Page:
The raw latency to reach the probe data violated the assumptions of the linear models, therefore we classified responses to the probe within each as “optimistic”, “pessimistic” or “neutral” (cf.31). Pigs’ responses in each trial were classified in relation to the mean speed of approach to the trained positive and negative targets from the final training session using the following formula:

$$adjusted\,score=\frac{x}{[(y+z)/2]}\,\times 100$$

where x = latency to contact the bowl during the cognitive bias test, y = mean latency to contact the bowl during the positive training trials, z = mean latency to contact the bowl during the negative training trials. As per Carreras et al. (2016), adjusted scores were calculated as percentages; if the adjusted score was ≤75% the response was classified as “optimistic”; if the score was >75 and <125% the response was classified as “neutral”; and if the score was ≥125% the response was classified as “pessimistic”.

### Acoustic recording and analysis

Vocalisations produced during the cognitive bias test were recorded at a distance of 1–4 meters using a Sennheiser ME66/K6 (Sennheiser Electronic GmbH & Co. KG, Wedemark, Germany) directional microphone connected to a Marantz PMD660 (D&M Professional, Kanagawa, Japan) solid state audio recorder (.wav format, sampling frequency: 44.1 kHz, resolution: 16 bit). The microphone was placed on one corner of the arena at a height of 1.5 m and pointed into the test arena (see Fig. S1 for microphone location above test arena). The recorder was switched on at the start of the test session for each individual and all trials were recorded.

All good quality grunts with a high signal-to-noise ratio from the positive, negative and ambiguous trials were selected for analysis (see Fig. 1 for spectrograms). Grunts were chosen for analysis on the condition that they were at least three calls apart, if produced in a bout, to avoid pseudoreplication. A total of 125 calls were produced when a subject responded optimistically; 153 calls were produced when a subject responded pessimistically; 4 calls were produced when the subject’s response was neutral and these 4 calls were excluded from subsequent analyses. A further 14 calls that had been produced in positive and negative trials where the subject had responded ‘incorrectly’ (i.e. responded pessimistically in the positive trial and optimistically in the negative trial) were also excluded. This resulted in a total of 264 calls from 23 individuals for analysis (78 calls from ambiguous test trials and 186 calls from the positive and negative training trials: see Table S1 for full details of number of calls contributed per individual). Using a custom built script in PRAAT34, we measured 11 acoustic parameters from each call (see Table 1 for list of parameters measured and supplement for further details of acoustic analysis). Some parameters (amplitude modulations and rate) could not be measured in every call and this resulted in some missing values, hence the sample size differs between acoustic parameters (Table 2).

### Statistical analysis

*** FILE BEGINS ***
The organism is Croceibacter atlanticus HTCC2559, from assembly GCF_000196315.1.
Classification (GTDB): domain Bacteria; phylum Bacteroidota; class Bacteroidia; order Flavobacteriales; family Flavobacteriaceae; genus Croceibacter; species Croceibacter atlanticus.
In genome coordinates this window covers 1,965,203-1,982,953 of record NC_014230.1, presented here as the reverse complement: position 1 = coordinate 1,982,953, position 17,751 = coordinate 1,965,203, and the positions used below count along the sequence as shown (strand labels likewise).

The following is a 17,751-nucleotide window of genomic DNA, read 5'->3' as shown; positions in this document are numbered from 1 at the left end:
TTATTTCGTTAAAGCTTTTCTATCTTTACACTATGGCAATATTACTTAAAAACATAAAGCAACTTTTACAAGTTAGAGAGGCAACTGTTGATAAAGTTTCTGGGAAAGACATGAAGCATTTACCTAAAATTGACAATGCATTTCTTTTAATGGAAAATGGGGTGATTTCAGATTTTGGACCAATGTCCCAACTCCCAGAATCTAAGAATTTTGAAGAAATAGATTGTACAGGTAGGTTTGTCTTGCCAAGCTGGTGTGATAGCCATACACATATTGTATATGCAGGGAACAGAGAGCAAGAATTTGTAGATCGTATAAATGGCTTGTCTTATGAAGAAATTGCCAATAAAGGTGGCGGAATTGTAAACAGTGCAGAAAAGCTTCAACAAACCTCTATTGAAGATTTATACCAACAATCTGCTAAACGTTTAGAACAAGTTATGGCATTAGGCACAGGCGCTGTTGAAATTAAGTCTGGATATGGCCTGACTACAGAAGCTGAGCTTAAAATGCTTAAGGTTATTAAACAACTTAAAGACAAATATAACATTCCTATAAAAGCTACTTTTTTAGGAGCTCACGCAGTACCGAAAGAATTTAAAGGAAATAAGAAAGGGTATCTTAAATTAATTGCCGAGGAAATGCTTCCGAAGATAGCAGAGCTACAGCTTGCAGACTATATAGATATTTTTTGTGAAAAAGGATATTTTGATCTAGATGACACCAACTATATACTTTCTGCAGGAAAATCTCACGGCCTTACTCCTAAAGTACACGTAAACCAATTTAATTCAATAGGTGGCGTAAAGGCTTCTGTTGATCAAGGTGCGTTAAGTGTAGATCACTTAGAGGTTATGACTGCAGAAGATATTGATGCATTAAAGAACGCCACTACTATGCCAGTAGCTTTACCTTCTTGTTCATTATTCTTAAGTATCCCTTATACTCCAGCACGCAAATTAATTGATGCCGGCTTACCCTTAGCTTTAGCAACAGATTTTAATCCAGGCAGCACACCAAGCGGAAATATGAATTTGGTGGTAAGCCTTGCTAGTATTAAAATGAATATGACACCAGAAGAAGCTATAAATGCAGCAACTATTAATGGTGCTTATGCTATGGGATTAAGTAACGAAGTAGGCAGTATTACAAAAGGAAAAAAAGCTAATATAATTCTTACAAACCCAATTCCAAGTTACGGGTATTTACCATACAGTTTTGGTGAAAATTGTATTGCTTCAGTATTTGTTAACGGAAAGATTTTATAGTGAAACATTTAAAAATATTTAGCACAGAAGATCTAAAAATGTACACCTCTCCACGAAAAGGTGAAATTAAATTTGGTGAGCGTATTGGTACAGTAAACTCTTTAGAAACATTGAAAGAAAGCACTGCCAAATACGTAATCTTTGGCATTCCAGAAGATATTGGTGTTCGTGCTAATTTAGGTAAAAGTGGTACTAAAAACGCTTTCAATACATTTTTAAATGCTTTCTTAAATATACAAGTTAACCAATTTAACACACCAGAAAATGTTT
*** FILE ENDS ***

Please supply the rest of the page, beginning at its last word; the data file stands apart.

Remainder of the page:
Data analysis was conducted using R v. 3.0.2 (R Development Core Team 2008). The statistical analysis of the acoustic parameters was split into two analyses: (1) the trained positive/negative trials, and; (2) the ambiguous trials. This was because these two trial types, trained versus ambiguous, were fundamentally different. In the trained trials the bowls were baited with either a positive or negative stimulus and thus, were expected to elicit either a positive or negative valence state during that trial. The ambiguous trials, on the other hand, were not baited and in addition, in each of the 3 ambiguous trials, this was the first time the individual had encountred the probe in that location.

Linear mixed models were used to investigate the effect of response type (optimistic or pessimistic) on the acoustic parameters in the positive/negative trials and the ambiguous trials separately, accounting for experimental design (see electronic supplementary material for full details of models). Model residuals were visually inspected for normality and homoscedasticity. Data are presented as mean ± SD.

## Results

### Positive and negative training trials

The duration of calls produced in the negative training trials was significantly longer than the duration of calls produced during the positive training trials (raw mean ± SD: negative = 0.43 ± 0.15, positive = 0.35 ± 0.15, p = 0.0017). There was no significant difference between the positive and negative training trials in the other acoustic parameters investigated (see Table 2). To correct for multiple testing, we applied a Bonferroni correction; this led to a corrected value of p < 0.0046 (i.e. 0.05/11), which did not affect the interpretation of any of the results.

### Ambiguous trials

There were no significant effect of response type (optimistic or pessimistic) on the acoustic parameters of the grunts from the ambiguous trials (see Table 2).

## Discussion

We found that emotional valence is encoded in the duration of calls. Grunts produced during contexts of positive valence were shorter than those produced during contexts of negative valence. Call duration is affected by respiration, and changes in the action or tension of the respiratory muscles may explain the shorter duration of vocalisations in positive compared to negative contexts10. Longer calls produced in response to negative stimuli may function to increase the salience of these, presumably more urgent, calls to conspecifics. Previous studies in pigs have also found shorter call duration in positive contexts compared to negative contexts28,35, with similar findings in horses23, elephants21 and dogs36. Thus, call duration appears to provide a consistent indicator of emotional valence in mammalian vocalisations10.